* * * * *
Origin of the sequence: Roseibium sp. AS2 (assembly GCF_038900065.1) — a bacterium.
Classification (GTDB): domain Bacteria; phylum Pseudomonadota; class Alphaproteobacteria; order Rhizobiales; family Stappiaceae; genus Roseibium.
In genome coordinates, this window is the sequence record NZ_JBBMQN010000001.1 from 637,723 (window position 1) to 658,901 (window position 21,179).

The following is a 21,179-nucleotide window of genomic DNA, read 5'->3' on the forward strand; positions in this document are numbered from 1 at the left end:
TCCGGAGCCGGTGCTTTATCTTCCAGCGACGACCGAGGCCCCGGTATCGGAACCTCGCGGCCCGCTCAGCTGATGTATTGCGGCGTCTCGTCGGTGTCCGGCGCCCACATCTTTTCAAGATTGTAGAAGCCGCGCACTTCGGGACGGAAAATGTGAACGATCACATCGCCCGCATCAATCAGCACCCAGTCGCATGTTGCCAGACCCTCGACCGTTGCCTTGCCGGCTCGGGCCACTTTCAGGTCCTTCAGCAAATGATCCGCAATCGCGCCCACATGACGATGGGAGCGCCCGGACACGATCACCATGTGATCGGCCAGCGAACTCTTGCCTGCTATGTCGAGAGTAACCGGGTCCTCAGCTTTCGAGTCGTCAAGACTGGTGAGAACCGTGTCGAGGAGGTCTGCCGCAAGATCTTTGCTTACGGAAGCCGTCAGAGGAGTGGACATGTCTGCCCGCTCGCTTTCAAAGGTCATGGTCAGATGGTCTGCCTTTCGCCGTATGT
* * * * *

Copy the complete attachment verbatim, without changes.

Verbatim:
Origin of the sequence: Roseibium sp. AS2 (assembly GCF_038900065.1) — a bacterium.
Classification (GTDB): domain Bacteria; phylum Pseudomonadota; class Alphaproteobacteria; order Rhizobiales; family Stappiaceae; genus Roseibium.
In genome coordinates, this window is the sequence record NZ_JBBMQN010000001.1 from 637,723 (window position 1) to 658,901 (window position 21,179).

The following is a 21,179-nucleotide window of genomic DNA, read 5'->3' on the forward strand; positions in this document are numbered from 1 at the left end:
TCCGGAGCCGGTGCTTTATCTTCCAGCGACGACCGAGGCCCCGGTATCGGAACCTCGCGGCCCGCTCAGCTGATGTATTGCGGCGTCTCGTCGGTGTCCGGCGCCCACATCTTTTCAAGATTGTAGAAGCCGCGCACTTCGGGACGGAAAATGTGAACGATCACATCGCCCGCATCAATCAGCACCCAGTCGCATGTTGCCAGACCCTCGACCGTTGCCTTGCCGGCTCGGGCCACTTTCAGGTCCTTCAGCAAATGATCCGCAATCGCGCCCACATGACGATGGGAGCGCCCGGACACGATCACCATGTGATCGGCCAGCGAACTCTTGCCTGCTATGTCGAGAGTAACCGGGTCCTCAGCTTTCGAGTCGTCAAGACTGGTGAGAACCGTGTCGAGGAGGTCTGCCGCAAGATCTTTGCTTACGGAAGCCGTCAGAGGAGTGGACATGTCTGCCCGCTCGCTTTCAAAGGTCATGGTCAGATGGTCTGCCTTTCGCCGTATGT